Commercializing AI Tech | United States Postal Service

Pieces of mail going down conveyor belt to be scanned and sorted.

The United States Postal Service

Artificial intelligence technology enables efficiency
Venu Govindaraju's work in handwriting recognition was at the center of the first handwritten address interpretation system used by the United States Postal Service (USPS). USPS issued a contract to researchers at the University at Buffalo to develop the handwriting recognition technology. One year after implementation it saved the USPS $90 million by automatically processing, and barcoding for precise delivery, more than 25 billion letters. The 2009 Computing Community Consortium dubbed the project as “one of the most successful applications of Machine Learning for developing a real-time engineered system.”

How The USPS Collaborated with UB

Handwriting Recognition Technology     Perfecting Multilingual OCR   |   Enabling Postal Automation


Revolutionizing handwriting understanding & automation

Venu Govindaraju and his team of more than 50 post-doc students and researchers pioneered the world's first self-governing system for handwriting understanding. Operating at 13 postal mail pieces per second, it interprets natural handwriting without strict rules or forms. Govindaraju's method employs advanced algorithms to determine destinations from 170 million possibilities using contextual information and generated lexicons. Overcoming challenges of natural cursive handwriting, they utilized an interactive A*-like algorithm and a stochastic recognizer to cluster and distinguish various writing styles.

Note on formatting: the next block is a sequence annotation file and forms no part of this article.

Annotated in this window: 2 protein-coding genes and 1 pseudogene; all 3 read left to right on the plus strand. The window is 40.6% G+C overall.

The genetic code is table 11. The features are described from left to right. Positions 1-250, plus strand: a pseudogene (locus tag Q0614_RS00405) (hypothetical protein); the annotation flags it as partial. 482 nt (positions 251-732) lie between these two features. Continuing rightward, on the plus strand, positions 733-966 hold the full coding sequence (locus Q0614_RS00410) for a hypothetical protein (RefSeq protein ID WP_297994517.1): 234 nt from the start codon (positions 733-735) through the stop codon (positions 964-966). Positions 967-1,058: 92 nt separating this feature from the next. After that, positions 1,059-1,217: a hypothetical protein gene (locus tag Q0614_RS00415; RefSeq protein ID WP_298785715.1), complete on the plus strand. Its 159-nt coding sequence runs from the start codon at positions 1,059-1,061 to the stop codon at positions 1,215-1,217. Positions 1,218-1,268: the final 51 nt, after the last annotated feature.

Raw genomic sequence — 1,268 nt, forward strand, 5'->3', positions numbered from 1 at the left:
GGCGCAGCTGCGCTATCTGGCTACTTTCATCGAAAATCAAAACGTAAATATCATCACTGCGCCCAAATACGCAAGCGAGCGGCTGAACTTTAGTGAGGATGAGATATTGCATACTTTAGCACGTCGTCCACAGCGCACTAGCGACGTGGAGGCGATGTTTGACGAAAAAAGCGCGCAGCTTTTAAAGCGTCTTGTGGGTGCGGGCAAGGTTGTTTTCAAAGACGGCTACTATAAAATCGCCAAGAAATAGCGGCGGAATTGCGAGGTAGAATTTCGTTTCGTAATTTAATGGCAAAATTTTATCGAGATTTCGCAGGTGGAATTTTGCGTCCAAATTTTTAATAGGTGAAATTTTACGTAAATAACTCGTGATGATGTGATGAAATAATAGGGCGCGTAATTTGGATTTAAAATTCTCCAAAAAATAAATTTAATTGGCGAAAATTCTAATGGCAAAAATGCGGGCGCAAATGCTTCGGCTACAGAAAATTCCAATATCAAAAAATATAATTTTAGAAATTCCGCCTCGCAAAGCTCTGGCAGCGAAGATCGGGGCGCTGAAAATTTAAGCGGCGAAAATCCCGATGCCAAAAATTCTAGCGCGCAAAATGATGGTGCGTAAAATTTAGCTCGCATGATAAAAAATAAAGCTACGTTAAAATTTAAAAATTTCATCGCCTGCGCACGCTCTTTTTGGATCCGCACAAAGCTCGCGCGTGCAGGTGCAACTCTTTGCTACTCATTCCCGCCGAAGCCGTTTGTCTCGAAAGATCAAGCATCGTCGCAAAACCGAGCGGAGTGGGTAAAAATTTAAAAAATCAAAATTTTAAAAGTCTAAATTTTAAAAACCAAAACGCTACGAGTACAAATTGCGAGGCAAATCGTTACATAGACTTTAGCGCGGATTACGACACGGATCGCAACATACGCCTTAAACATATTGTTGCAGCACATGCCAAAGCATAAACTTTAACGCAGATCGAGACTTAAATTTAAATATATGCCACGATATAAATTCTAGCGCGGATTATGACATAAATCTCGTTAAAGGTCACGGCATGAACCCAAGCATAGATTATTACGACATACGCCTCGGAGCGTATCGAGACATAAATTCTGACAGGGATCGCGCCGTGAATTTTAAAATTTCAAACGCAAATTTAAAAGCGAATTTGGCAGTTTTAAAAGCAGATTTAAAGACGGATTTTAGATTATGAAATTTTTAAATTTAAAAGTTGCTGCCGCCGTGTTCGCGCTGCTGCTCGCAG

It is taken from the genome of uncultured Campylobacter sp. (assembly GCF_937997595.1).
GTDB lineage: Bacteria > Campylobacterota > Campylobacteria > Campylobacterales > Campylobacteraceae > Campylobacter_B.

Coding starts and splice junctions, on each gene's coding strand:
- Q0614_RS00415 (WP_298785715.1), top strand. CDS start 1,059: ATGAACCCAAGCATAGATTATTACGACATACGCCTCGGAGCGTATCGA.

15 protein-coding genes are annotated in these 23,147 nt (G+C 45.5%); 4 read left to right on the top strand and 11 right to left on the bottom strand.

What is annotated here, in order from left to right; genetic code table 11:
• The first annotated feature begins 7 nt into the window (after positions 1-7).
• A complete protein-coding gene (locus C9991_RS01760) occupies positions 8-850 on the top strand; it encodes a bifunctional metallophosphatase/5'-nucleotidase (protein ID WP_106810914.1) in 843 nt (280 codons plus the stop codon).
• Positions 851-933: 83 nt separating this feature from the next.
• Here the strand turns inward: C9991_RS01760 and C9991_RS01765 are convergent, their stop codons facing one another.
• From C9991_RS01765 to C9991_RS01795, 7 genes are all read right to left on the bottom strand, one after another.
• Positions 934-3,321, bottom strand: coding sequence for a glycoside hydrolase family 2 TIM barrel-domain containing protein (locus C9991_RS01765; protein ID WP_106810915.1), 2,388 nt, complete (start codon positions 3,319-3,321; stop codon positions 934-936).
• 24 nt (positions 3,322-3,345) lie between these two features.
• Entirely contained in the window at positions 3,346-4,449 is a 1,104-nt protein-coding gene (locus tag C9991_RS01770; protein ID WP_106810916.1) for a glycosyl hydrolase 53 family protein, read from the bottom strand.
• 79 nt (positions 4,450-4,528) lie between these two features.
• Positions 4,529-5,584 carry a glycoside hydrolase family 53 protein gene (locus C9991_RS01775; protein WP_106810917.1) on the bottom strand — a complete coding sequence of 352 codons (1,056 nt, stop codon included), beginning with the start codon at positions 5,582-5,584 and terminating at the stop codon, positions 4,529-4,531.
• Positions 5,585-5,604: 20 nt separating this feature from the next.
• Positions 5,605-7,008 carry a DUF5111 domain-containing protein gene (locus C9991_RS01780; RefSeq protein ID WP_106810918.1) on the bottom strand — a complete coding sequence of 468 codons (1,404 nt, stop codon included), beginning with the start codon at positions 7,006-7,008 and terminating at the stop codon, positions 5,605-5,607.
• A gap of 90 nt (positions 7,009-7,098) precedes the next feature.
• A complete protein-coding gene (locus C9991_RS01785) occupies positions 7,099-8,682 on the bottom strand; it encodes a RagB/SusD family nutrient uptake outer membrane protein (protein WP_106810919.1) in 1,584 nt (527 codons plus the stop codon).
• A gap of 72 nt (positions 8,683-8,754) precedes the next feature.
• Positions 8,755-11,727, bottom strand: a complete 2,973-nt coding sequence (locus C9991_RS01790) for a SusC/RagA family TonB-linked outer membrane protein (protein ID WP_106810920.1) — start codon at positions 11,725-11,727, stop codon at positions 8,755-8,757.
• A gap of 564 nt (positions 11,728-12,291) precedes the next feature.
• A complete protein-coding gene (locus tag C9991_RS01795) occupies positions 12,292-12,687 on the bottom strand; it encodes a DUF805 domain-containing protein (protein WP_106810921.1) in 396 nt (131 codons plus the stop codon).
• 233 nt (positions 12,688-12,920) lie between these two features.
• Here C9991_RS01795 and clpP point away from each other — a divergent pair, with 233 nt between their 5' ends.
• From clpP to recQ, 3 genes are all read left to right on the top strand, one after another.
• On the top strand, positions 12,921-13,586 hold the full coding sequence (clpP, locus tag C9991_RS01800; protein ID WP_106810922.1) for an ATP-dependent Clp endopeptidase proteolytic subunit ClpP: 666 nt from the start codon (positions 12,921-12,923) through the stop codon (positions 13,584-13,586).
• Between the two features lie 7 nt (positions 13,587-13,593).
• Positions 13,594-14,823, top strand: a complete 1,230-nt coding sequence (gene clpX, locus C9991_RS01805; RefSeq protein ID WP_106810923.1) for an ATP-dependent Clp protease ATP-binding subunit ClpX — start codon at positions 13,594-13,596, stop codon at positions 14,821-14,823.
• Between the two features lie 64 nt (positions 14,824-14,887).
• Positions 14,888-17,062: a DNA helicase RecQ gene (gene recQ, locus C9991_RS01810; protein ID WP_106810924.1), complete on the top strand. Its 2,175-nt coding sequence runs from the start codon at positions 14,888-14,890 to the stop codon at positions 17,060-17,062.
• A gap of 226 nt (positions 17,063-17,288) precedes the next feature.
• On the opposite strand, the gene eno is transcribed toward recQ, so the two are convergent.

Researcher processing documents on laptop with a overlay of cursive writing.
Doctor reviews digital patient record on virtual medical network.


Expanding AI frontiers

Govindaraju's research impact extends far beyond revolutionizing the postal service industry, branching into Digital Libraries and Multilingual OCR. His methods facilitate early disease detection via healthcare form processing for the New York State (NYS) Department of Health, enhance patient safety through automated reading of medical prescriptions, and enable efficient access to historical documents, including Sanskrit and Arabic texts. Moreover, his techniques enable the retrieval of lecture video segments with significant handwritten and whiteboard content. Through innovations in word spotting, transcript mapping, text retrieval, and writer identification, Govindaraju has introduced powerful methods that advance technology across diverse applications.


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